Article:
It’s been nearly 11 years since Graham Spanier resigned as president of Penn State and in that time he has not spoken about the Jerry Sandusky scandal in depth except to his wife, close friends and his lawyers. This month he breaks his silence in a comprehensive 512-page book in which he gives his version of the breakdown in the legal, media and academic systems that sustained the scandal.
A subdued Spanier is not the person he was as president. He was everywhere, even helping students move into their dormitories and later joining them at the annual dance marathon. He donned the Nittany Lion mascot costume and hosted President Bill Clinton at the Creamery. When a student was shot and killed on the HUB lawn, he was the face of Penn State. He ran with the bulls in Spain. He played racquetball when he could and even entertained as a magician. He was active in the local music scene, playing primarily with the Deacons of Dixieland but also with the Phyrst Phamily, the Rustical Quality String Band and Lost Faculties. However, what Spanier could not do in the past 11 years was tell the most dramatic part of his story.
Spanier spares no one in his retrospective, “In the Lions’ Den: The Penn State Scandal and a Rush to Judgment.” And for a good place to find who’s on his blame list, start reading on page 477, which is an 11-page chapter titled Who’s Who, in which Spanier provides readers with an alphabetical listing of the people he thinks committed injustices to both him and Penn State.
“The entire political, judicial, legal and media approach to this hurt this university and the central Pennsylvania community and the Pennsylvania community and higher education,” Spanier said in a three-hour interview with State College Magazine (SCM). Referring to Joe Paterno, Gary Schultz, Tim Curley and himself, Spanier added: “People the fingers were pointed at didn’t do anything wrong.”
In short, the Sandusky scandal was revealed and then exploded from a grand jury investigation by then Attorney General Tom Corbett, who went on to be a one-term governor and whose motives as well as those of his many successors have been questioned. Did Corbett want to jail a pedophile or was he politically ambitious and wanted to go on to higher office as well?
Spanier says that six different people, including two trustees and one former trustee, heard Corbett say that if he was elected governor, he was going to get rid of Spanier as president. In his book, Spanier says he did not fully appreciate that the Sandusky case would become a Penn State story rather than one about the Second Mile, a charity Sandusky founded and had worked for since 1999 after retiring as the defensive coach at Penn State.
Spanier senses that there was some personal animosity toward him. On the day Gov. Corbett announced a dramatic cut in Penn State’s appropriation, Spanier responded by saying: “Abraham Lincoln is weeping now,” an allusion to Lincoln’s role in creating land-grant colleges. Later Spanier and Corbett would meet in Pittsburgh, courtesy of John Surma, a Penn State trustee, and Corbett would explain that he wanted to give Penn State’s appropriation to the Pennsylvania Higher Education Assistance Agency, adding that Spanier should be OK with it because Penn State was so popular it would still attract many students. Spanier explained that would not help Penn State because the appropriation covers more than just undergraduates and says that he later came to realize that Corbett, a graduate of a private university (Lebanon Valley College), did not understand Penn State.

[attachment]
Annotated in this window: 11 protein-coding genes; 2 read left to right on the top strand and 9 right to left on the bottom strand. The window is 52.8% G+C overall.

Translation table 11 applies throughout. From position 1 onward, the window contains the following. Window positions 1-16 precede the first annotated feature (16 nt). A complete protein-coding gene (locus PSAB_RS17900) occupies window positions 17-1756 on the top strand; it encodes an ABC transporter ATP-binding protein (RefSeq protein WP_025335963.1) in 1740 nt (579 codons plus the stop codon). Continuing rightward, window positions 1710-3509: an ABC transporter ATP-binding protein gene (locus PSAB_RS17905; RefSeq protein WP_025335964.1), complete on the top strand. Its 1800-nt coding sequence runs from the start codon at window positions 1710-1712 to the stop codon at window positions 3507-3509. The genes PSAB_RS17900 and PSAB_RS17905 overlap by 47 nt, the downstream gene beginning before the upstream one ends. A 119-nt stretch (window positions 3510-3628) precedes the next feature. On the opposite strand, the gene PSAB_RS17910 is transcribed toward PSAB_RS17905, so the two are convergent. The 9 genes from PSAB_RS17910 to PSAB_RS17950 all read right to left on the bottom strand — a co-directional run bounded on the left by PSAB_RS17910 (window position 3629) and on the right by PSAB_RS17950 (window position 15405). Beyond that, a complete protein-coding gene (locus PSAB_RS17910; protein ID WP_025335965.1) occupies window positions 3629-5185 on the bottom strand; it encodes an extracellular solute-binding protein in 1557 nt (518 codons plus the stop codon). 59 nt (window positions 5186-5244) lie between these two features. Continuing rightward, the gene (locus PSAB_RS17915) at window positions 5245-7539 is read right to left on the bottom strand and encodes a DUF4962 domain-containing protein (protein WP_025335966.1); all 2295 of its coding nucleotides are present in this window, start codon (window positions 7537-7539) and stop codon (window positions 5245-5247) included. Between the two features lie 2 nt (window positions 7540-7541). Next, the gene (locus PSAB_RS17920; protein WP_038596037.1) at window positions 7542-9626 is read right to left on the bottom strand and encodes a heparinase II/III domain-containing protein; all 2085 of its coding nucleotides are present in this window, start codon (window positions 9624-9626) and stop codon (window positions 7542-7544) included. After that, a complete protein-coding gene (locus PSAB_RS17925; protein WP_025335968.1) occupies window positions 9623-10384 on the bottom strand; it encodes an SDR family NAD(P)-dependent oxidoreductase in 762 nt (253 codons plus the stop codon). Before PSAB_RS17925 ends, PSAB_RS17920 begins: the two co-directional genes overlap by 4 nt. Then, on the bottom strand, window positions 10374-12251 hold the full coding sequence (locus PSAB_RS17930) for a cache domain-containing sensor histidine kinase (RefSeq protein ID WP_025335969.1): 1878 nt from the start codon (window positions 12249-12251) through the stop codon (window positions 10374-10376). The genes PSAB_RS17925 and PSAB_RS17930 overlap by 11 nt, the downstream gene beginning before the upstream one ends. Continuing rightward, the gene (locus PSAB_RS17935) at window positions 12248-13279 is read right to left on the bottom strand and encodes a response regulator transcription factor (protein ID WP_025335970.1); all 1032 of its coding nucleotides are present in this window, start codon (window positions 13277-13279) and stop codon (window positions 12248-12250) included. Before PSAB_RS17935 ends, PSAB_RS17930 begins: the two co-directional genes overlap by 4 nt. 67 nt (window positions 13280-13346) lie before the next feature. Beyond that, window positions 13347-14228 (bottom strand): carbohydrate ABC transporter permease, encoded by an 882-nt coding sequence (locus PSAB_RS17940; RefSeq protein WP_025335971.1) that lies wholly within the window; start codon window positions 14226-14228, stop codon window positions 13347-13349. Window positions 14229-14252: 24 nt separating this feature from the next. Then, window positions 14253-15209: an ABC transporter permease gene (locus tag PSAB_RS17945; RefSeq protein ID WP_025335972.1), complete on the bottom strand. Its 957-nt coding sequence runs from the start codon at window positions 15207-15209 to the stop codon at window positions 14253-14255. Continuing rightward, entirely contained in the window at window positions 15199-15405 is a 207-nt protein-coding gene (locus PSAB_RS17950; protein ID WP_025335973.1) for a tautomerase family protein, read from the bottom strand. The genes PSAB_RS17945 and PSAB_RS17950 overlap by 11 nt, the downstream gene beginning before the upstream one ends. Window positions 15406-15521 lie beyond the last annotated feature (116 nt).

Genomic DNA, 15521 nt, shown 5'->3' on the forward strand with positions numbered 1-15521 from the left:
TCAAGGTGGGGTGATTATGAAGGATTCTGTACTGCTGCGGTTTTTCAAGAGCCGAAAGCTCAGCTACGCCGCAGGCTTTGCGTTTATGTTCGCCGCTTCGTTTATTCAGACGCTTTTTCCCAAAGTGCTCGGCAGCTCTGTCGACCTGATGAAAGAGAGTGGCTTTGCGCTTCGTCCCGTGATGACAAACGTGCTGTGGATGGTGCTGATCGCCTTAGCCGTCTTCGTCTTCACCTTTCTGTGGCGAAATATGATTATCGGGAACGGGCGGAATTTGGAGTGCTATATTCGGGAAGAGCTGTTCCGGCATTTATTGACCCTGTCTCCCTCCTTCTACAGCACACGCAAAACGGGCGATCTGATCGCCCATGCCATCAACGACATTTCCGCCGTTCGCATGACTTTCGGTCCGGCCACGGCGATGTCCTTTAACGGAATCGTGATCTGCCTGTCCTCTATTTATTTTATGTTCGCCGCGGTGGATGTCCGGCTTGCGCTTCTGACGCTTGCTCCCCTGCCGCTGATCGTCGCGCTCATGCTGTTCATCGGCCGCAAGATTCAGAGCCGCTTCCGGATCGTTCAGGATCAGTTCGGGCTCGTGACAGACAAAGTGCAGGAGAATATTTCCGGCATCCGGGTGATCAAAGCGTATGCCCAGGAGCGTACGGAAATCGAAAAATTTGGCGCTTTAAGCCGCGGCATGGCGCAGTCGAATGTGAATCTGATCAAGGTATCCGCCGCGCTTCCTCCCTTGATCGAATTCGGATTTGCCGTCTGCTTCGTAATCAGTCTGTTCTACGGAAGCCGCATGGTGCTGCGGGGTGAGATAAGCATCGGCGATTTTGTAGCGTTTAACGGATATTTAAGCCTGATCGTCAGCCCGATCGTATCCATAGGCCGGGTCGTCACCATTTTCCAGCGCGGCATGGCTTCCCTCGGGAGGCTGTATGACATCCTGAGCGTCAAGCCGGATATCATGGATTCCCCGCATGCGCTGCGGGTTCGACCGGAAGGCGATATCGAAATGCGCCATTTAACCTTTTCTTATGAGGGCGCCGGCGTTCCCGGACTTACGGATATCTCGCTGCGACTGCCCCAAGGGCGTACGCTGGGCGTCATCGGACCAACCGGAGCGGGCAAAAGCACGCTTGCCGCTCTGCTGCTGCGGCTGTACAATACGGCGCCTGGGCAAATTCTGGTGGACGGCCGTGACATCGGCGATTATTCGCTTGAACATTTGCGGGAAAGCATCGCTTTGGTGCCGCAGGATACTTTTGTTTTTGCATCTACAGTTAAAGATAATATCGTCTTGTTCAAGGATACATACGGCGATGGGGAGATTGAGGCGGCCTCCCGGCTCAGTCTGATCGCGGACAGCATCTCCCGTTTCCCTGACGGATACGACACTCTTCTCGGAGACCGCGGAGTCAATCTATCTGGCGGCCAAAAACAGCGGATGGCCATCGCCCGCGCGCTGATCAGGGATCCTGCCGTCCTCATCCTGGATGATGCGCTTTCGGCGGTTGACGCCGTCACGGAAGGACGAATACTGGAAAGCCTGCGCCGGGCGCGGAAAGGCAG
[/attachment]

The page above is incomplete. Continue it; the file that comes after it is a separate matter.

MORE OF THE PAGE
“He had no clue, no clue whatsoever,” Spanier says. In fact, Spanier points out in his book that many of the investigators and prosecutors were ignorant of Penn State’s role in the local community and the commonwealth and pressed their cases based on their ignorance rather than facts.
In the SCM interview, Spanier told a story about Corbett meeting at Carnegie House in State College with several of his biggest financial supporters, one of whom shared the details with Spanier.
“He (Corbett) was at that point way behind in the polls,” Spanier recounted. Corbett wanted to know why. “One of the people who is a very prominent name in central Pennsylvania, probably the wealthiest person in the area, says to him: ‘It’s what you did to Penn State. That’s why you’re going to lose the election.’”
Spanier’s source reported that Corbett got furious and flew into a rage. He lost the election by 10 points.
Second to Corbett in Spanier’s view is Louis Freeh, a former FBI director who was hired by Penn State to investigate and was paid $8.3 million for a report. The report, contends Spanier, was written to garner national headlines, claiming that Spanier, Schultz, Curley and Paterno “failed to protect against a child sexual predator harming children for a decade. These men concealed Sandusky’s activities from the Board of Trustees, the University community and authorities.”
In his book, Spanier refers to the report as a “work of fiction, a theory in search of evidence” and black mark on Paterno’s reputation. Spanier describes the report as written in “a morally self-righteous tone, delivered with an air of sanctimony, and designed to shock.” Spanier says he did not learn until 2018 that Freeh himself had proposed he be hired (in 2012). “Little did I know that day,” he writes, “that some members of the board already had Freeh in mind and that the governor, Freeh, Cynthia Baldwin and some members of the board had Paterno, Curley, Schultz, and me in their sights even before I stepped down.” A freelance journalist, Michael Sokolove, in a New York Times story about Spanier published in July 2014, wrote: “The case against Spanier is at best problematic, at worst fatally flawed.” The late Dick Thornburgh, a former U.S. attorney general and Pennsylvania governor, called the situation “a rush to injustice.”
In the SCM interview, Spanier said many would see Freeh as the number one culprit but realize that Corbett got the ball rolling. “It was not an organized conspiracy,” Spanier told SCM, “but it evolved in a conspiratorial way.”
One of the twists in this saga is how quickly the board accepted the Freeh Report and then later rejected it. Spanier notes in his book that in early 2016, the chair of the board, Keith Masser, had told the editorial board of USA Today that Freeh’s conclusions amounted to speculation. Another trustee, Keith Eckel, said he was surprised that Freeh had reached the conclusions he had and told a newspaper that he and others never accepted the conclusions of the report.